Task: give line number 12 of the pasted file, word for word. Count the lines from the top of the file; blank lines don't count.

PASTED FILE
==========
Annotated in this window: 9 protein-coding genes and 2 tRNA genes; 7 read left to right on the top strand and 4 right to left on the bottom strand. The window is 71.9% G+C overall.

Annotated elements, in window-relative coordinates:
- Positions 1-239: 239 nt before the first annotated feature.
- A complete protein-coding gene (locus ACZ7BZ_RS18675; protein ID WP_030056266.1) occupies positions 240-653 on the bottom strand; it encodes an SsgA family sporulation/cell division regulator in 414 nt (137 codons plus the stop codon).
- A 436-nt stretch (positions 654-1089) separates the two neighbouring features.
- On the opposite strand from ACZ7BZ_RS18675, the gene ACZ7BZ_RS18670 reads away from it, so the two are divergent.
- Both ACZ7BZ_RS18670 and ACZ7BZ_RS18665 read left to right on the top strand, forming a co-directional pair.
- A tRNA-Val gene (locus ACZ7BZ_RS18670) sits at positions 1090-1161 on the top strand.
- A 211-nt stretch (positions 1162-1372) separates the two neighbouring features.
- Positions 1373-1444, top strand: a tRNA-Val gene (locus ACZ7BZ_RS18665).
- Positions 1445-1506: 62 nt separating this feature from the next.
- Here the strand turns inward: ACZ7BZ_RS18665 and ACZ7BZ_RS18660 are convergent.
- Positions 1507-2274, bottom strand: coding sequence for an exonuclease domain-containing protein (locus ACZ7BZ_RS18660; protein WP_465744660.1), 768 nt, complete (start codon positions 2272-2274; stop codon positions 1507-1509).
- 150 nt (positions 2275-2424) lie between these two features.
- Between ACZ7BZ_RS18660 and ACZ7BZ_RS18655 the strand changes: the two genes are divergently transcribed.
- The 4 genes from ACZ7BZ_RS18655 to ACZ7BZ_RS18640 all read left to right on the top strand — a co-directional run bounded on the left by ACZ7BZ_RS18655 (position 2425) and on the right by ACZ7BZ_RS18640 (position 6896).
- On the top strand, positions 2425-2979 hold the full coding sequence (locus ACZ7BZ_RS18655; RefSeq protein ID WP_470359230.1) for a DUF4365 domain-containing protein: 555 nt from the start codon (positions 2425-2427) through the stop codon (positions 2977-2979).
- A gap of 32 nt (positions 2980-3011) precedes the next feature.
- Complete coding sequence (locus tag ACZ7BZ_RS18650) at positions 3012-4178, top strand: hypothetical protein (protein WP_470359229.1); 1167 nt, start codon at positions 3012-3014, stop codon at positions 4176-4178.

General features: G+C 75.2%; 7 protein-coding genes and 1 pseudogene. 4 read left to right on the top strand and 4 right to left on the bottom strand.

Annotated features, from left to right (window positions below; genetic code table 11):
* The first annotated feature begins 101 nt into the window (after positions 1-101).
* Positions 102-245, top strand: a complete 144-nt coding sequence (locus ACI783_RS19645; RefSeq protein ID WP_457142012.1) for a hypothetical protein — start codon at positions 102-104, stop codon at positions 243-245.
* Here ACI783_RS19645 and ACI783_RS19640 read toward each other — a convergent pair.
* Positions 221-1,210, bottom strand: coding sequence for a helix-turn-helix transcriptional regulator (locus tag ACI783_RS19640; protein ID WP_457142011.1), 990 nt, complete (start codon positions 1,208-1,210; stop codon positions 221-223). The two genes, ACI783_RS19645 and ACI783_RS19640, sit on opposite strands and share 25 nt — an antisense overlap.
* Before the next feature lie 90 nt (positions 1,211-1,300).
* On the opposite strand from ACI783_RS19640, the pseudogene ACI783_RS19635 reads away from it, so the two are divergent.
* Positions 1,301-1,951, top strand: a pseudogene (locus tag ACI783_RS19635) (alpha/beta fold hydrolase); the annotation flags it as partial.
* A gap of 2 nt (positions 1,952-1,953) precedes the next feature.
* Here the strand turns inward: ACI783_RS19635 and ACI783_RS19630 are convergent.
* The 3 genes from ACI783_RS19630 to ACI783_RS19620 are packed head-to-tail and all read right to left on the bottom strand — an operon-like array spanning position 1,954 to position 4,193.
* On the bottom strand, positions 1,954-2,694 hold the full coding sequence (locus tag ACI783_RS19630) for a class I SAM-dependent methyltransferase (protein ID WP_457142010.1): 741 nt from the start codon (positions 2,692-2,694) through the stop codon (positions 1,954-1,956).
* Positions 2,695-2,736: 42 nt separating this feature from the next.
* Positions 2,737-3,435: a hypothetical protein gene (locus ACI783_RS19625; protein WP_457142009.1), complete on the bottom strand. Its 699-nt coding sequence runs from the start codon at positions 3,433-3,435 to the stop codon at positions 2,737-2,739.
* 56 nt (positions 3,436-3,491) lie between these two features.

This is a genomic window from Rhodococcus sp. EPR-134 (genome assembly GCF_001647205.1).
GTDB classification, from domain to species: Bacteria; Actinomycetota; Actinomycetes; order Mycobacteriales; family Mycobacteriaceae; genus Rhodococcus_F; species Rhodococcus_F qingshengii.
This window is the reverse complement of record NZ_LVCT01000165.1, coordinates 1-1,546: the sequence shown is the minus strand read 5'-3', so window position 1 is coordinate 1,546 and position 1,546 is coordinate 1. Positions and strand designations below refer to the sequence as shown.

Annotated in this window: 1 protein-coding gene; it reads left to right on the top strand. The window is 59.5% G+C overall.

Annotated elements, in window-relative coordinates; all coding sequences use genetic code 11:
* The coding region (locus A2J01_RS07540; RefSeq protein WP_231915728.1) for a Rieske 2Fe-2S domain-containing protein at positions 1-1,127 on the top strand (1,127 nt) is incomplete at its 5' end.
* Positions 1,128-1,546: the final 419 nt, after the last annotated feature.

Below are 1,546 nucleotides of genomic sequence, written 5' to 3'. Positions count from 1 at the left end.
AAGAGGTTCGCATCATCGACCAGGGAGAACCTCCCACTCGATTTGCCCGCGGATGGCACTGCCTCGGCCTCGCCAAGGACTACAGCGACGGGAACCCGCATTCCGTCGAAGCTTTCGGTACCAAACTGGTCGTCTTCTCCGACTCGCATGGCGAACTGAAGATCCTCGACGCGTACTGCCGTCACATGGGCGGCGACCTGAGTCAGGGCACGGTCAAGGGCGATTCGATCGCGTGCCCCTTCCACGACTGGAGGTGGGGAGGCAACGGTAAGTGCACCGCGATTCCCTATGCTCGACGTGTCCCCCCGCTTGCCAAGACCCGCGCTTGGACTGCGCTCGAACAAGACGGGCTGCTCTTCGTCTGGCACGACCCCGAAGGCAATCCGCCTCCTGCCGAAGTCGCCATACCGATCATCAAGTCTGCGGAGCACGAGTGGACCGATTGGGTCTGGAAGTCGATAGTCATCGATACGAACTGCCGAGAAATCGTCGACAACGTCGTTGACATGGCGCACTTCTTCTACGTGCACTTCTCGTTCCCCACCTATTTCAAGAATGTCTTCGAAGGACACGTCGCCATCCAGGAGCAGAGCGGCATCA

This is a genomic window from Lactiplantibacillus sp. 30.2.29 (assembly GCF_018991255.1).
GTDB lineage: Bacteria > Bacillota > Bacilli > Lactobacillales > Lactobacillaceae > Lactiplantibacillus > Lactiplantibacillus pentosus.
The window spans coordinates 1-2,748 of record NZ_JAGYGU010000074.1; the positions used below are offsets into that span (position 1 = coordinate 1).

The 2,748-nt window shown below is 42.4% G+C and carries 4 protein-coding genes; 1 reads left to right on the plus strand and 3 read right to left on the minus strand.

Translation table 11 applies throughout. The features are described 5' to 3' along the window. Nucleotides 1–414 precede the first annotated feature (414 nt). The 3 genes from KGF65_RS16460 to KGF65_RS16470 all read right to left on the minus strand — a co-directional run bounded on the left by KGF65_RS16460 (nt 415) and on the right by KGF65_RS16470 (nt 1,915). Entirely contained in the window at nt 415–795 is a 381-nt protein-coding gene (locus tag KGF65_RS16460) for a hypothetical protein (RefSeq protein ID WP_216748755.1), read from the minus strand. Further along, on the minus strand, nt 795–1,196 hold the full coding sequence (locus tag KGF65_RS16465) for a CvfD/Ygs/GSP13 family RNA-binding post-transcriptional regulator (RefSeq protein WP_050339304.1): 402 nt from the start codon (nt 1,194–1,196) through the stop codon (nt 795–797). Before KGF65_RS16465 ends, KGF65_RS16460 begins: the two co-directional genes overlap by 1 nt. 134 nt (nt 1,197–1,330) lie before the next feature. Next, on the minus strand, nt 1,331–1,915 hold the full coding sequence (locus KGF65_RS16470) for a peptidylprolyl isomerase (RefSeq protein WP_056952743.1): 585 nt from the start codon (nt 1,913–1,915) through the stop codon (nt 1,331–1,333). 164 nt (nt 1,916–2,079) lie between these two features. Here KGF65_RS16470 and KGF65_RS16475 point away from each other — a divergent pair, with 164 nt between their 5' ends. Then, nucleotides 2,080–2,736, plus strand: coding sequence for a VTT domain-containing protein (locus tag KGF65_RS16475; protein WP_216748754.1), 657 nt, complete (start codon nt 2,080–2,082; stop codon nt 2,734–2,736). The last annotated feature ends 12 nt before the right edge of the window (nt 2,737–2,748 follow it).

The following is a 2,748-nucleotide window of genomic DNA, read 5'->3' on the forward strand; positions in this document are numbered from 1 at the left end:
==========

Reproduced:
- Here the strand turns inward: ACZ7BZ_RS18665 and ACZ7BZ_RS18660 are convergent.